You know her. You might even be her. I think I was her.
Smug Mum is the one whose textbook baby has read the manual other mums and bubs don't even know exists.
She is the one whose baby slept through the night at 3 weeks old, fed like clockwork and hardly raised a fuss at witching hour.
She is the one whose toddler never went through the terrible twos, doesn’t throw a hissy fit at getting the red cup and who happily sits at a table for two hours while Smug Mum has coffee with a friend.
She is the one who likes to think she’s got her s#*t together. And maybe she has. Maybe she hasn’t. Only she knows that.
Smug Mum is also the one quietly tsk-tsking under her breath in the supermarket while she pretends not to notice as your child screams like you just punched him because you said no to ice cream.
She’s also the one who leaves the park in a head-held-high huff, slighted that your toddler took her toddler’s shovel and then your toddler had the nerve to throw sand at her toddler when he took it back.
She’s the one secretly observing you, pityingly, thinking she has the answers. If only you would just say no to your child. If only you would just explain to your child why there won’t be ice cream today, then you wouldn’t have the fuss and tantrums, all would be fine.
As though a simple explanation would stop your child throwing peas on the floor or picking his nose or swatting his sister.
Parenting life would be straightforward if only you had the benefit of her well-meaning advice.
In fairness, maybe reasoning worked for her. Maybe that’s how she began to become Smug Mum. By some gift of her child’s temperament she won the child lottery and childhood progressed without hiccup or incident.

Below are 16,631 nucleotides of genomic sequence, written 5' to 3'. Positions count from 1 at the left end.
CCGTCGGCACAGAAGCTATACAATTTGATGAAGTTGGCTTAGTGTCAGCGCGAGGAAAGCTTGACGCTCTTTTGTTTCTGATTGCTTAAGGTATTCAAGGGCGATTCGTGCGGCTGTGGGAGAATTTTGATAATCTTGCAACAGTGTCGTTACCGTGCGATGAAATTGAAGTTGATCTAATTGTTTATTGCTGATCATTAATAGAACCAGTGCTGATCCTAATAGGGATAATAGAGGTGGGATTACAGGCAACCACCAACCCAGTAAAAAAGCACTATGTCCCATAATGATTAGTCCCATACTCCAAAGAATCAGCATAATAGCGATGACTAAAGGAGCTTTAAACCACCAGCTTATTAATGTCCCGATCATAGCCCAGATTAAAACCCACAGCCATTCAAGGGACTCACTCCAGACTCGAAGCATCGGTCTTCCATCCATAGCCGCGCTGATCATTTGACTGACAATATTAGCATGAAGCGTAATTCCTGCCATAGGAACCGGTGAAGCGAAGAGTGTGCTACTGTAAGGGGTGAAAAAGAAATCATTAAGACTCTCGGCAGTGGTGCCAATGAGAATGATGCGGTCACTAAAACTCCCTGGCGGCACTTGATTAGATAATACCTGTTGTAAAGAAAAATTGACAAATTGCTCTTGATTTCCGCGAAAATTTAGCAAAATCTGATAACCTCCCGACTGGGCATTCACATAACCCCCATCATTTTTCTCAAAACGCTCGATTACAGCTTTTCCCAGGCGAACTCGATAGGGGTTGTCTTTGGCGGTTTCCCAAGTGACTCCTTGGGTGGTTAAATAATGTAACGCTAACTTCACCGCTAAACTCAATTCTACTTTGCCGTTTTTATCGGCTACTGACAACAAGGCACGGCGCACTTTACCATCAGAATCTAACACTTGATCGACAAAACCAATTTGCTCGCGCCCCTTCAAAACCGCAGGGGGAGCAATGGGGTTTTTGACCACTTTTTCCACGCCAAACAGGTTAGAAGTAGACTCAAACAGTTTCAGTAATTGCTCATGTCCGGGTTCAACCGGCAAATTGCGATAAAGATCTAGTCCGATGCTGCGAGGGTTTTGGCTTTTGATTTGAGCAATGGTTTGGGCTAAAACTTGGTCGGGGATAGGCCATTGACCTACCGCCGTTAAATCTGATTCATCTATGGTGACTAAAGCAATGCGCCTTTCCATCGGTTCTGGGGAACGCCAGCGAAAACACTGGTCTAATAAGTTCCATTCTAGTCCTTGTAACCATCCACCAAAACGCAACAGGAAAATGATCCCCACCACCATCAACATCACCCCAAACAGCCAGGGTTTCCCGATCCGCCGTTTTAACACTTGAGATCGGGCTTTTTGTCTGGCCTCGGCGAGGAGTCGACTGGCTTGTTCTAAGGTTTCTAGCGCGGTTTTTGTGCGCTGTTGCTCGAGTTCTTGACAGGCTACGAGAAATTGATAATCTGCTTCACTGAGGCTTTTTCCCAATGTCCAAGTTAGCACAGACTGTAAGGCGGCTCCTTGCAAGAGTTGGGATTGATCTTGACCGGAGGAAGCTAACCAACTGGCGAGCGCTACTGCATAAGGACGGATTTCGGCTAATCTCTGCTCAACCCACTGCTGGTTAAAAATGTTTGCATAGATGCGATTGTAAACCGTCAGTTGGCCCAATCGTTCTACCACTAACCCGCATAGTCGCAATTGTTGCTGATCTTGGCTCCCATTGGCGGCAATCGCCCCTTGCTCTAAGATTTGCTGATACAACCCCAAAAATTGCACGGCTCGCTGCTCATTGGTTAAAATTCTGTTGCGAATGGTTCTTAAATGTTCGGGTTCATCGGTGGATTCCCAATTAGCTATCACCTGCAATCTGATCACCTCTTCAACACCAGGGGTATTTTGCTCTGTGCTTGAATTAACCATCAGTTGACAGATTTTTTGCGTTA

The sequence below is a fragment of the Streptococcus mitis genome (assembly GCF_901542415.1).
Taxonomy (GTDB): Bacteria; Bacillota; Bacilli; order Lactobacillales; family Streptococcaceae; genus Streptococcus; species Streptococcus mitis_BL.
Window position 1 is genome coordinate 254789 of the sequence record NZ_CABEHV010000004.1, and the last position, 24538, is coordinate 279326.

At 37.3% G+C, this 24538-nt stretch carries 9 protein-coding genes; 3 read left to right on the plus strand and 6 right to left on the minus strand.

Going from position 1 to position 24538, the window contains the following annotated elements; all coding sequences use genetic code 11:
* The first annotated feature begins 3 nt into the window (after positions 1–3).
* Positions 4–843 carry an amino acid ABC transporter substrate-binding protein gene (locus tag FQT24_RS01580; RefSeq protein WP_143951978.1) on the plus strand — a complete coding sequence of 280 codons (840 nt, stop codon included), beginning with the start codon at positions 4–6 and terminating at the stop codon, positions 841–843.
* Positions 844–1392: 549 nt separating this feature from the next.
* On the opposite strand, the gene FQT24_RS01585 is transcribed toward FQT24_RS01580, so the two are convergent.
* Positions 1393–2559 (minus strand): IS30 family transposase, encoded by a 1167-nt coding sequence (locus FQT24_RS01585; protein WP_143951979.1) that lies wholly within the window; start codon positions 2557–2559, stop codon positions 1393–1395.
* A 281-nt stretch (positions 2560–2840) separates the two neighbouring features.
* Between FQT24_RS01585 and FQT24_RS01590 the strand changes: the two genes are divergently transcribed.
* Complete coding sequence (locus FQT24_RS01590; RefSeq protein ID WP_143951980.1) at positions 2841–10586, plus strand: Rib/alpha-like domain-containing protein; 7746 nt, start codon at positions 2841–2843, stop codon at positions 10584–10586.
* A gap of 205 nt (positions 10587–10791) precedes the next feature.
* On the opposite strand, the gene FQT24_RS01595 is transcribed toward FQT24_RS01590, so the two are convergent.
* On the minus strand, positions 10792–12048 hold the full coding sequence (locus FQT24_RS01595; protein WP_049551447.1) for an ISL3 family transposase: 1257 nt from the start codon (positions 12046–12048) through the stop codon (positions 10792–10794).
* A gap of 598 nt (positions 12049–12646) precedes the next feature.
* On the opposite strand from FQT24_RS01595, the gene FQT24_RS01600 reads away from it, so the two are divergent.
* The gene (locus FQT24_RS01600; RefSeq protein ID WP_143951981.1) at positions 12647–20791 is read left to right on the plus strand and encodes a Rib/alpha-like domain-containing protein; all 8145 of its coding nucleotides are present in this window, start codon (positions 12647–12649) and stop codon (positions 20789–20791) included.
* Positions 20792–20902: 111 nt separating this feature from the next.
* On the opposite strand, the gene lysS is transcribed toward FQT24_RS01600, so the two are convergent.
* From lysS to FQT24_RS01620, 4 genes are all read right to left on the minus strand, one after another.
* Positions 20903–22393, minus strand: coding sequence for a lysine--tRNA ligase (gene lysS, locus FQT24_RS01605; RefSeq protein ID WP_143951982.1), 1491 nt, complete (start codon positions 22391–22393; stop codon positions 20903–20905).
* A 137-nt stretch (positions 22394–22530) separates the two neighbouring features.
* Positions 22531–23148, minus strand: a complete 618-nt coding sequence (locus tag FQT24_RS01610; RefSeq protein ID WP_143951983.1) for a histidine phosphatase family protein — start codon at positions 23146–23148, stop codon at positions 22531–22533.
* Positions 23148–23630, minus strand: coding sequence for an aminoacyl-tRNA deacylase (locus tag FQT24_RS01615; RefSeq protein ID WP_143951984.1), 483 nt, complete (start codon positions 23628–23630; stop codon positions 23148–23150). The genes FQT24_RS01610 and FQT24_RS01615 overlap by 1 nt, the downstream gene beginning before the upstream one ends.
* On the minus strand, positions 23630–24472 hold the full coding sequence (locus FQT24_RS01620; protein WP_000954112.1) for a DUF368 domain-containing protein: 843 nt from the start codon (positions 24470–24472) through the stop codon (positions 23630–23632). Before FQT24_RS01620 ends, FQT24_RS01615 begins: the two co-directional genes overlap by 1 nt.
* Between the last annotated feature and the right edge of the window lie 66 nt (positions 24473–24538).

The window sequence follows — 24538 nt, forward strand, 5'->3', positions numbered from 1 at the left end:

Smug Mum is the one silently judging you as you slide further into parenting chaos, feeling overwhelmed and at your wits end, sleep deprived and disheveled, trying to get through each day without killing or at a minimum seriously harming your child.
Come to think of it, I don’t think I ever really was Smug Mum, though I do think I was at serious risk of becoming one. You see, unbeknown to me (at the time of my potential Smugness that is and as I only later fully realised) I have a very quiet, easy-going, eager to please, amiable and compliant child. (Aren't they all like that?) One who as it turns out loves logic and so was happy to accommodate any reasonable request. I guess he is a typical doted upon first born and genetically imprinted with a predisposition for a placid temperament.
Where I went wrong was in assuming that this ease could be attributed to my brilliant parenting. (This is not entirely true either, as I have never thought of myself as a brilliant parent. In fact, I thought I sucked at the whole parenting thing and still am my harshest critic). However, where I was at risk of developing Smugness was is the mistaken belief that because my child fitted some ideal picture of how a child should be, then that was confirmation that I must be an awesome parent or at least doing something right.